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6 thoughts on “Contact

  1. Mike A. says:

    Sabeel, am loving this website. Couple questions for you (and any others who may have an opinion):

    1. I’d like to put my toe into the water of dividend growth investing with an initial allocation of $10-15k (USD). Given this small amount, how many equities would you suggest I try and buy into?

    2. On a related note, is there anywhere on your website where you indicate the relative proportion of your overall portfolio invested in each of the stocks listed?

    3. Do you calculate a weighted average dividend yield you target for your portfolio – and do you have a number that you target for this?

    Many thanks for any/all your help – and thanks again for the great work you are doing in R2R!

    • Hi Mike,
      Thanks for stopping by and support. Im glad you are liking the content here.

      1. I am a big fan of diversification, and never recommend anyone invest in a small set of companies. Usually I purchase in batches of $1200-$1500 or so, but when I started off they were much smaller. I would say – create a shortlist and once you have done all your research and ready to buy, try to get into 8-10 companies or so. This is just a wild guess on my part – you will have to tailor it to what you are comfortable with. But try to stick high quality companies that have a proven track record – i.e., build a good core – with companies like JNJ, MO, PG, ED etc. Also try to spread your funds into all 10 (11, if you consider REIT as a separate sector) sectors of the economy. Once you have a base, you can start building on that. The Dividend Aristocrat list is a good starting point.

      2. I dont disclose the total portfolio value, so I dont really give out the exact weighting – but no single company ever cross higher than 5% of the total portfolio value. I consider 3-5% of total portfolio as a full position and hold back on adding more, in case of sudden collapses.

      3. I have a weighted average dividend yield for the stocks I own, but havent really shared it on the site. Hmmm, I didnt think anyone would be interested in that number…let me think about it and see how to share it on the blog.

      Glad to hear from new readers. And I always welcome questions…stay in touch and ask away. I am happy to help.

  2. Mike A. says:

    Very helpful, thanks Sabeel!

    A few follow-up questions, and then I promise I’ll leave you alone (at least for a few days!):

    1. What kinds of research (10-Ks, analyst reports, websites, etc.) do you typically do: a) before purchasing a stock, and b) to monitor existing holdings? Are there any “alerts” (hopefully free) that you subscribe to?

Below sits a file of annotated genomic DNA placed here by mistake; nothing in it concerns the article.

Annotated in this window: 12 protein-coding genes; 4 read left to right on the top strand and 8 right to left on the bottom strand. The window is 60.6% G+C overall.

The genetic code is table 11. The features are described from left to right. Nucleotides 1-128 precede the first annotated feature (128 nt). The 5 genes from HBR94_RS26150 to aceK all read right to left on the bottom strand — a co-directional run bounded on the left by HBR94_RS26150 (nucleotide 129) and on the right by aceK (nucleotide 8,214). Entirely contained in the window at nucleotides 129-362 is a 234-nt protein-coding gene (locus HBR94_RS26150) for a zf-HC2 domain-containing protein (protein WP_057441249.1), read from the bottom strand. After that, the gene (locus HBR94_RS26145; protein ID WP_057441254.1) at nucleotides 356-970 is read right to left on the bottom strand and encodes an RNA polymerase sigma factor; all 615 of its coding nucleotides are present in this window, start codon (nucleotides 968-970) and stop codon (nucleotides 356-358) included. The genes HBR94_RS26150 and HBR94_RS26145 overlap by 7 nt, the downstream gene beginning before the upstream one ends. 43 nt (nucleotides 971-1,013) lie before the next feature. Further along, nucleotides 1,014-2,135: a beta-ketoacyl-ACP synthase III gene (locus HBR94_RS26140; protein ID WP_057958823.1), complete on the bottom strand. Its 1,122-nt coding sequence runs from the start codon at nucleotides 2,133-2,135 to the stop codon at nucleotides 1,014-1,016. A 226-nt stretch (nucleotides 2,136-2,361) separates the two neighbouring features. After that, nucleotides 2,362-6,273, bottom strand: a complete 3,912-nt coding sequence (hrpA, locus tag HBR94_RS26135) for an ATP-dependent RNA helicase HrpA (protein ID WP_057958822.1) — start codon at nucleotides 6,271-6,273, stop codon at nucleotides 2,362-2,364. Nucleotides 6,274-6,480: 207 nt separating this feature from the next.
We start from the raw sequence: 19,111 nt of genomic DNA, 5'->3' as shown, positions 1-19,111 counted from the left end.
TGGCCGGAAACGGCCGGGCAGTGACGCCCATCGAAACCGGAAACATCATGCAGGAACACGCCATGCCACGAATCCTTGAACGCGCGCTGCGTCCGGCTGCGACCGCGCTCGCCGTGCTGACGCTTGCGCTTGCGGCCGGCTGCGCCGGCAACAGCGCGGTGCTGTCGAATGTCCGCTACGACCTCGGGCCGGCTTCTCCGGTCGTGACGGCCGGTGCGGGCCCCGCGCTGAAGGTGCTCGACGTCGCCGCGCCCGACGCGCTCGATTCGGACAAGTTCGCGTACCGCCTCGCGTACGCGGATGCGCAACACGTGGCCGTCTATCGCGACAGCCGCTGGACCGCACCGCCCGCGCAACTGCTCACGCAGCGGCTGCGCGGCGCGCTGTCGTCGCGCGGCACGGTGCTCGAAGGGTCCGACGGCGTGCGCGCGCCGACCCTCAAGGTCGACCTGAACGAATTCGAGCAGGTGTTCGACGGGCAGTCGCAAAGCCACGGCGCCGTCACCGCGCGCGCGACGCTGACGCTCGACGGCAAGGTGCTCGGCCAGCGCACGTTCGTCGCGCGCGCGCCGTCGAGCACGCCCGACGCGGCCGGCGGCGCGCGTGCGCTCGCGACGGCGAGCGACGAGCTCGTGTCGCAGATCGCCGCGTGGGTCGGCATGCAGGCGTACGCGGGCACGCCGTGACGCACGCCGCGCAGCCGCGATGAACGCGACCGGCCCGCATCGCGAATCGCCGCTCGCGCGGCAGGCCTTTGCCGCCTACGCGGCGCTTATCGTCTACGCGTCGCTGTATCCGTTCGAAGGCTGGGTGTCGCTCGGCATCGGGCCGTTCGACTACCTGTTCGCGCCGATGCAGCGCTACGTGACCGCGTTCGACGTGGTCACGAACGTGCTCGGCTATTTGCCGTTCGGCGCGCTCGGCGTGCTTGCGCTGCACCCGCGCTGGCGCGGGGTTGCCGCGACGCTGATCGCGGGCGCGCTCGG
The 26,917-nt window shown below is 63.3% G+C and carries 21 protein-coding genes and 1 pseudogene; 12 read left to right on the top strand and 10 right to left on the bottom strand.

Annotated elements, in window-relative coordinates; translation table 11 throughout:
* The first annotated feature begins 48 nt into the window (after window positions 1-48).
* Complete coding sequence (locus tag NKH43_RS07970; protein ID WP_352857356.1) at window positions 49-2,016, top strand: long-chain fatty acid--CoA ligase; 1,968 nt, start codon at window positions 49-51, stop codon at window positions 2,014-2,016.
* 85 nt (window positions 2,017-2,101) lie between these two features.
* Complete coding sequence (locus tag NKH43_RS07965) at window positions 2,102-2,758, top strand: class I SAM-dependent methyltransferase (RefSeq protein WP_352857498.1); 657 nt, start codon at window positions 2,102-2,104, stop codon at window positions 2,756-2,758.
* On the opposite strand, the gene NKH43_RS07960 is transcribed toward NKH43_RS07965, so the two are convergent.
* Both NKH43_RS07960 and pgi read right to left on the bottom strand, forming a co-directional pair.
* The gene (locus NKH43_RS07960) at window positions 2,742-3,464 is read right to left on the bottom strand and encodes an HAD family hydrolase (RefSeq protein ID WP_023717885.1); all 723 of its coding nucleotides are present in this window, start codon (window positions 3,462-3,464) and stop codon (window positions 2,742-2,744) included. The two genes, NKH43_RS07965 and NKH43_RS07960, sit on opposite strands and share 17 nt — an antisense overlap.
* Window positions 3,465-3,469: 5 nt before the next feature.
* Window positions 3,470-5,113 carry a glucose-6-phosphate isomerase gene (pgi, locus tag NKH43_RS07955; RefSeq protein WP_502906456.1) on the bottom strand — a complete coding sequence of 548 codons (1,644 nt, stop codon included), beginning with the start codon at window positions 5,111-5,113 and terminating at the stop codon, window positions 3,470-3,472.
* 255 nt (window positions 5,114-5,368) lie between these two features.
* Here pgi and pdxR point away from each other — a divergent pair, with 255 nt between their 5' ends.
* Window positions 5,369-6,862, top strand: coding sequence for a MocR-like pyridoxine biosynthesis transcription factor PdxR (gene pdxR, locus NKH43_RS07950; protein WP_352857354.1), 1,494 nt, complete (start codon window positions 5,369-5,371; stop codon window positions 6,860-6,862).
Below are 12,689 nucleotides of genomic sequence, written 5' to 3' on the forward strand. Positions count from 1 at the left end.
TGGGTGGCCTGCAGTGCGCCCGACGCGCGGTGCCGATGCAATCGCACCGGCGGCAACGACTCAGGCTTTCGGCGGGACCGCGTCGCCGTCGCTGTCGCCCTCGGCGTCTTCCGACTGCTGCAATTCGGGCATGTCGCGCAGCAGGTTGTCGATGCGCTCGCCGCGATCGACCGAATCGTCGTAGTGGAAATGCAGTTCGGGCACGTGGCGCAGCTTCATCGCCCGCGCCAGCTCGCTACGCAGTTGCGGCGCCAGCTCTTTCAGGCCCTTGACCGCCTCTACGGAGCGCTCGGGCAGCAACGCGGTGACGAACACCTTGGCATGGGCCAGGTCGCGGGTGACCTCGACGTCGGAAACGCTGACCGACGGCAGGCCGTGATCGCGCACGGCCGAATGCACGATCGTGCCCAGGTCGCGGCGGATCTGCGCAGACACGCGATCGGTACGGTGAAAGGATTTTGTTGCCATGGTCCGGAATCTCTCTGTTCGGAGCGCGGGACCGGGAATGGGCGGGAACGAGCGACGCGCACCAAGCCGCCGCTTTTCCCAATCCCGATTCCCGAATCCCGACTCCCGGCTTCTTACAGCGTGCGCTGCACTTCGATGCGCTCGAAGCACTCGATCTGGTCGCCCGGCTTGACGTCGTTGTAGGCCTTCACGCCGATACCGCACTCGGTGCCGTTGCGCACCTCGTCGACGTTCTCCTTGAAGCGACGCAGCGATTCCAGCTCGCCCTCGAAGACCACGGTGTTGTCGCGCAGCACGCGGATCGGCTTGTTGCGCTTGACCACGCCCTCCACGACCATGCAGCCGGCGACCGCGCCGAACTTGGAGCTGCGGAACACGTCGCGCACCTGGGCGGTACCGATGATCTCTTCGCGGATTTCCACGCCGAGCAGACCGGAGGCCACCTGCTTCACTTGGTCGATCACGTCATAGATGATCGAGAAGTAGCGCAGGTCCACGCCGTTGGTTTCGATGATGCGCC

2. How much time, approximately, do you typically set aside for activities a) and b) (from previous question)?

    Thanks again,

    • Hi Mike,
      Dont worry about it. Ask away 🙂

      1. Yes, I read annual reports. Other things I read are investor relations material – stuff like presentations are a great resource (although this will always present a rosy picture of the company). But I first want to understand the case they make for investors before I can critique it. Once I have understood how a company works, if I am still interested in investing, I look at the financials – Morningstar is probably the best resource imo. Also, the CCC list maintained by Dave Fish is a great resource (see It gives you data for 10 years. This is all quantitative analysis. Once I am happy with – I then go and read blogs and sites like Seeking Alpha for the crowd’s take on things – note that this can be very subjective and its hard to decipher things in case of qualitative analysis. There will always be a case for and against an investment, but I guess you decide things based on experience.
      I dont subscribe to emails as I dont want to get inundated about every news item. But sites like Seeking Alpha are great – you can follow a stock (subscribe via email, if you want to) and you will get notifications regularly on all developments. Usually high quality companies like say JNJ require almost no monitoring. I use JNJ as I think its one of strongest companies out there – that should be part of every investor’s core portfolio. Whether the economy is doing great or if the world is falling apart – JNJ will continue to make money with their mix of pharma, consumer staple and health products.

      2. I have a huge passion for it, so I spend most of my free time reading and writing about investing. I would say something like 3-4 hours a day :O But I think its excessive (sometimes it can be a bad thing – where you get too jumpy and want to panic when you realize things are going bad and start thinking about actively trading stocks)…the key is to pick companies that you can “invest and forget”.

      Hope that helps

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